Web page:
1. Get a tax refund: If your child’s employer withheld taxes from their earning, you can file a return to get that money back.

  2. Qualifying for credit: Your child may qualify for the Earned Income Credit (EITC), a tax credit for low- and moderate-income workers. This credit can reduce their tax liability or even result in a refund. They may also qualify for others, like additional child tax credit, health coverage tax credit, or first-time home buyer credit.

  3. Start a paper trail: Filing taxes early helps your child learn about tax issues and build good habits for the future. It also creates a record that can be useful for things like applying for financial aid in college.

What Tax Forms Do Children Use to File Tax Returns?

The tax forms your child uses to file their tax returns depend on two things. This may include your child’s category of income and how you want to report it. 

  • If it’s earned income, you’ll use Form 1040 to file it like everybody else. 

  • If it’s only unearned income, you can use Form 8615 to determine the tax they need to report on. Then, they can attach it to their regular tax return Form 1040.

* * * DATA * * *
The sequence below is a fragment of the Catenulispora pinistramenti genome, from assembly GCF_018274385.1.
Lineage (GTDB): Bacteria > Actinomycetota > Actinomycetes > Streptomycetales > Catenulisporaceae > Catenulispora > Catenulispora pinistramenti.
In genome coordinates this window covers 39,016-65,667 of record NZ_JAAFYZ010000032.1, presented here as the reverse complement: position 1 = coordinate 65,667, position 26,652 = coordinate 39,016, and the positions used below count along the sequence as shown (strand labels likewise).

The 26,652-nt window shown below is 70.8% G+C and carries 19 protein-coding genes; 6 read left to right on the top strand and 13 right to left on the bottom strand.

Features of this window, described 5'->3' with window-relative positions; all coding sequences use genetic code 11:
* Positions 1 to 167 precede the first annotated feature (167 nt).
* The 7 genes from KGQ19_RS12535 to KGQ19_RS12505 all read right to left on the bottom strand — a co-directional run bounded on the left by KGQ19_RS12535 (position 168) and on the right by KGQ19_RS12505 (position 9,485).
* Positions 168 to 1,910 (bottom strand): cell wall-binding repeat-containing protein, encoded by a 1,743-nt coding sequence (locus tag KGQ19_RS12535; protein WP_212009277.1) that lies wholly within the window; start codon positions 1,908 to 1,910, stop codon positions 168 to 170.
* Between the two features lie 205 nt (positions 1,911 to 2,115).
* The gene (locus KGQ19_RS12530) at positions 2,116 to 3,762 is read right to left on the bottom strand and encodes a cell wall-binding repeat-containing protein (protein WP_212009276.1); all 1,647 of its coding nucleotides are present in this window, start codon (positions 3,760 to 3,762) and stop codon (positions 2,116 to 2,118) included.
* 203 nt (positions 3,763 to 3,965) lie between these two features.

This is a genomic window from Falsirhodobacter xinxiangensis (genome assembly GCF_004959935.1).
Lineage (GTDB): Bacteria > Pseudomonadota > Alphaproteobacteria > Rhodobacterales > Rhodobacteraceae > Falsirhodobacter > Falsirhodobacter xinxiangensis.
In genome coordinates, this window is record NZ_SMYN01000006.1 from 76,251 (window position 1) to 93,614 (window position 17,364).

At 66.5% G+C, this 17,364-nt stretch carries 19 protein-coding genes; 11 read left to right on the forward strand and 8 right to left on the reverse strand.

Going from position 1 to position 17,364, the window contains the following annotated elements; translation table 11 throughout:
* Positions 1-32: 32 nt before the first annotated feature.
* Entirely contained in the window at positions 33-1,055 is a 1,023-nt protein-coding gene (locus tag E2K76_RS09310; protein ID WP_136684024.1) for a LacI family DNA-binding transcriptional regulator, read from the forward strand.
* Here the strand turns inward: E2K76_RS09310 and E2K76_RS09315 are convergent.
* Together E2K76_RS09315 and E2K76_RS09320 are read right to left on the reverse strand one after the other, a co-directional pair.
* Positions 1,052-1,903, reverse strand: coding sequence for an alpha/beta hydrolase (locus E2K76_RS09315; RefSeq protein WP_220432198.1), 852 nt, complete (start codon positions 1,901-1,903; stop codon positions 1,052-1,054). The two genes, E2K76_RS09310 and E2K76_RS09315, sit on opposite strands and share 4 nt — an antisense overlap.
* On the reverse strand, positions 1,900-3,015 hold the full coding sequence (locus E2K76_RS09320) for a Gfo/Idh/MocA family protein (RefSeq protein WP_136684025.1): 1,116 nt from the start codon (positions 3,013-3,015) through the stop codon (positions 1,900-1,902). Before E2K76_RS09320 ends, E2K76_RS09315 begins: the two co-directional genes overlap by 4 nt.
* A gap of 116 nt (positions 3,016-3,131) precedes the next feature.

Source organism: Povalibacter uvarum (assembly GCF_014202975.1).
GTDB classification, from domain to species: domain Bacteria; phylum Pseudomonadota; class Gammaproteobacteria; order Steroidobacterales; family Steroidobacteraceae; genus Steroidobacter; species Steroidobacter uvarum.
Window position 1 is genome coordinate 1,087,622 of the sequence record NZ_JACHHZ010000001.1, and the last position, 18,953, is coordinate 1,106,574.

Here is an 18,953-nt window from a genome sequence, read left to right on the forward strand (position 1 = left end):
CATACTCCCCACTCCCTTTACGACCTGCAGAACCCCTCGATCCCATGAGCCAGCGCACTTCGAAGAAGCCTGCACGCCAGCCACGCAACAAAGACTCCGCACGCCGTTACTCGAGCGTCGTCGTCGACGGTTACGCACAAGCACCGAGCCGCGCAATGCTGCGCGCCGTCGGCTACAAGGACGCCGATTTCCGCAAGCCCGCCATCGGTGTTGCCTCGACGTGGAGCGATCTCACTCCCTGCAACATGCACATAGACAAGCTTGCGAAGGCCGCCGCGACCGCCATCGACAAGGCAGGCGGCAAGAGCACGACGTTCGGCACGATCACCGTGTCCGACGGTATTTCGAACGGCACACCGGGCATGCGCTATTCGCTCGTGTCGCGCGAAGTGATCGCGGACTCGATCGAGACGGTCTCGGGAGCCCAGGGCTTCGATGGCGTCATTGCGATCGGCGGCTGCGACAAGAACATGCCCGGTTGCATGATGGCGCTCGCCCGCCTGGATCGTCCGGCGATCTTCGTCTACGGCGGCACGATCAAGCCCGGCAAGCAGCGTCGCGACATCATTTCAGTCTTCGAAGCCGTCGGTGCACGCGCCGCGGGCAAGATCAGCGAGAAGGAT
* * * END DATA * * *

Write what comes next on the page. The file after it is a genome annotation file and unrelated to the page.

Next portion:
• Parents can include their dependent child's unearned income on their tax return using Form 8814. This is possible if they fulfill certain requirements. For example, if a child only has an unearned income of less than $11,000. And they're under 19 (or a full-time student under 24) at the end of the year.

Final Thoughts

To reiterate, the simple answer to “Does a minor have to file taxes?” is yes. But in many cases, it will depend on your income and dependency status. While it might not be an exciting responsibility, filing taxes is important. It is a crucial step toward financial independence for young earners. However, tax laws can be complex. It's always best to consult a tax professional if unsure about anything. You may also use IRS-approved tax preparation software.

Also read: How Do Tax Returns Work